Day 07

Who would like to be our Tweeter of the Day today?

Multiple means of presentation

We didn’t finish this last week, so let’s go back to Day 06 and pick up where we left.

Multiple means of expression

This is how the world’s fastest Rubik’s cube solver does his thing. You probably can’t do that, but that doesn’t mean you know nothing about the Rubik’s cube–which in turn, doesn’t mean you want to do it on stage to show off whatever knowledge you have about the cube.

“It’s a miracle he survived,” said the doctor. “It was God’s will,” said Mrs Schicklgruber. “What will you call him?” “Adolf,” she replied.–a Twitter novel by Jeffrey Archer (somewhat disputed)

If our purpose is to teach students about composition, there is little reason why we should ask students to write their story in this particular format. Not all students like this format to begin with. What other means of expression can you think of? For example. I’d probably write a poem.

Now write down a skill or piece of knowledge that you have on a piece of paper. We’ll toss things around a little bit.

Multiple means of engagement?

What is your most favorite game (in the real world or virtual)? Post a picture to Padlet and write a few keywords explaining why it is engaging

You may want to look into this concept called “gamification.” Here is an example.

Reviewing UDL

The 3 key principles of UDL:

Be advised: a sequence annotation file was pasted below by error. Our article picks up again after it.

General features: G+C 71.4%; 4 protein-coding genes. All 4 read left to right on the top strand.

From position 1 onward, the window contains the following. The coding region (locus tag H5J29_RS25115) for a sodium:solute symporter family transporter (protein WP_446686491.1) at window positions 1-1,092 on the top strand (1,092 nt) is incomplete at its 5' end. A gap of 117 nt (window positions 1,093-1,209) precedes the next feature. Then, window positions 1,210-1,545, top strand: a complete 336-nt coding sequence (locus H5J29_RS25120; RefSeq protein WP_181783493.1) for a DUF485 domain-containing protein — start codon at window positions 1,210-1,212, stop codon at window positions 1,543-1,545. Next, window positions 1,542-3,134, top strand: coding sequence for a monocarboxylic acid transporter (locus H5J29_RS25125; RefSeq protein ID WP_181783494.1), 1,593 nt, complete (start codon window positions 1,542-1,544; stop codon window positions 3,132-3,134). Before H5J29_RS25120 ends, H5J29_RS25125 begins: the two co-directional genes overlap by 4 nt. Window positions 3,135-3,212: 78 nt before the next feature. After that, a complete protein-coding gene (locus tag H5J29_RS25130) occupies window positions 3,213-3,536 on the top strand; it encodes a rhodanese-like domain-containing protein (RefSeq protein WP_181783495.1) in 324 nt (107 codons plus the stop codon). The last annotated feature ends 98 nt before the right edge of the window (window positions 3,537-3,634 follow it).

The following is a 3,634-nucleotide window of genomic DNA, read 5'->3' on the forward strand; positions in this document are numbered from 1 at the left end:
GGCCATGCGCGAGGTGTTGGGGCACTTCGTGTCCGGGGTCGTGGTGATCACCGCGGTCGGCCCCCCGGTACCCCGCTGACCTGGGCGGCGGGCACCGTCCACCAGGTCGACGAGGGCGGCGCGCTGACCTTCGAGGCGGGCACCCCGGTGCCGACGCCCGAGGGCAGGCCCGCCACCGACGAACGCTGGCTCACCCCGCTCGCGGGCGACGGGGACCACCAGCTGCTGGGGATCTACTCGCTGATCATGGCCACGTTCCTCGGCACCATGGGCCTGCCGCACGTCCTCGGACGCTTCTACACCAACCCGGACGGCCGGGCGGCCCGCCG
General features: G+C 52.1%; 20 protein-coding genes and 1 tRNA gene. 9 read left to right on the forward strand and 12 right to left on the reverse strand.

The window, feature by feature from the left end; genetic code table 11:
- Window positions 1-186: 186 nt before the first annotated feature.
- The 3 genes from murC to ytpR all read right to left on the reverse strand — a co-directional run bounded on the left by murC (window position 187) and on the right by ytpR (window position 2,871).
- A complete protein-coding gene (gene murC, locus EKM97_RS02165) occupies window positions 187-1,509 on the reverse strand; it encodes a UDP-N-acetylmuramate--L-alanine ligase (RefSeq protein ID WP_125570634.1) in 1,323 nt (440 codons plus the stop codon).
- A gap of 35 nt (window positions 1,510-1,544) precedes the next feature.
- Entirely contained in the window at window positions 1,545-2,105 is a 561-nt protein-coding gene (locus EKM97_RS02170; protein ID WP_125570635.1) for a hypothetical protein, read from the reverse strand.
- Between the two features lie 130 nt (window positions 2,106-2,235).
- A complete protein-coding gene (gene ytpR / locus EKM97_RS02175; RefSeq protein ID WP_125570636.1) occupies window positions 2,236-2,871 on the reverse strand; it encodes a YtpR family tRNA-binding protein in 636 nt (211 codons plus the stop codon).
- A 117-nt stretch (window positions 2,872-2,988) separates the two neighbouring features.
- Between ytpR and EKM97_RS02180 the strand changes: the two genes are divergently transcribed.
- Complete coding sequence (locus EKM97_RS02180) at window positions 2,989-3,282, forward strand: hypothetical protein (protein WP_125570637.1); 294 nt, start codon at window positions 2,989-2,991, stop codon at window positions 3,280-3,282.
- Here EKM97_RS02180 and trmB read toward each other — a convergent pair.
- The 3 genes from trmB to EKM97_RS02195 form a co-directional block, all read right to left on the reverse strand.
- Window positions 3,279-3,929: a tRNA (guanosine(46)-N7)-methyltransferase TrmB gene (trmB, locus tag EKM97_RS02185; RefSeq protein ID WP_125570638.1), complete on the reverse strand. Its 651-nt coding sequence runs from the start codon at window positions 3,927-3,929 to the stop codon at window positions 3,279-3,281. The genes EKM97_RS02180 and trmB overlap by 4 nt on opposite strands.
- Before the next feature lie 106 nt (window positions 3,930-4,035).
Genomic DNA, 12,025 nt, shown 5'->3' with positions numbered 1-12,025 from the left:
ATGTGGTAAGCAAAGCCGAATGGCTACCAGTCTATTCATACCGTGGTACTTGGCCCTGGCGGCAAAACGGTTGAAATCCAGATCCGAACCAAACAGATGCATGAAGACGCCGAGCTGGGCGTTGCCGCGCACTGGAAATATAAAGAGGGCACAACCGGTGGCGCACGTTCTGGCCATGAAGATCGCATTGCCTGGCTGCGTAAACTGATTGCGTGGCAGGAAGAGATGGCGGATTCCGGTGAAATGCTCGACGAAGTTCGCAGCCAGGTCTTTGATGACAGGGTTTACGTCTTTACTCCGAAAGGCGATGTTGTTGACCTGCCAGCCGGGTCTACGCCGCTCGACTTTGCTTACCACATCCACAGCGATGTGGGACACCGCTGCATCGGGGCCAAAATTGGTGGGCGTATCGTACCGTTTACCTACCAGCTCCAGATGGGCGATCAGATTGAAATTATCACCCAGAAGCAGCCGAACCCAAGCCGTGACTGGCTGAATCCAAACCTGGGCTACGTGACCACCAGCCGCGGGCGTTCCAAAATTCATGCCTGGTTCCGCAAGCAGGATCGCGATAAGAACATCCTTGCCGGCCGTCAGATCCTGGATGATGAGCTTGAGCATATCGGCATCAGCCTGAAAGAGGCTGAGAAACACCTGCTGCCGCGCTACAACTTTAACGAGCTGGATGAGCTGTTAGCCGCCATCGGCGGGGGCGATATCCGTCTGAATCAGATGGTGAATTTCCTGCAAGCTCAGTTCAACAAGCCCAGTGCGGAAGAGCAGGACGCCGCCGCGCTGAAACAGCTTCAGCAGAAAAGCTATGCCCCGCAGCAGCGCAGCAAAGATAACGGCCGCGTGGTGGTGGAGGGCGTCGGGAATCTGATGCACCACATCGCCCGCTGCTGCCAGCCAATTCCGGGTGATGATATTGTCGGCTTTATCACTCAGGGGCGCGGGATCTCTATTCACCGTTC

• Provide multiple means of representation
  • Provide multiple means of action and expression
  • Provide multiple means of engagement

Just a reminder of how people can come to understand the world in different ways: Daniel Kish–the human dolphin. Besides, since a lot of you are interested in teaching students with special needs, Daniel Kish should really be an inspirational figure.

An introduction to the Student Voice project (We will do this on Wednesday)

Now that you’ve had time to think about technology’s role in classrooms and how UDL can impact student learning–what is student voice? It’s really more than just giving students a way to communicate–it’s giving them a way to have a say in their learning (sounds kind of like UDL). Choose an article, video, or blog post from this Edutopia page to learn more about Student Voice. Once you’ve read/viewed your choice–Tweet a link to it and one thing you learned about Student Voice from the article. Use #edit2000 in your tweet so we can find it.  Also, follow these people on Twitter who talk about #studentvoice: @plemmonsa  @shannonmmiller if you haven’t done it already. Last, take a few minutes to view what people are tweeting about #studentvoice and #stuvoice (you can simply search the hashtag in Twitter or view it from this hashtag aggregator).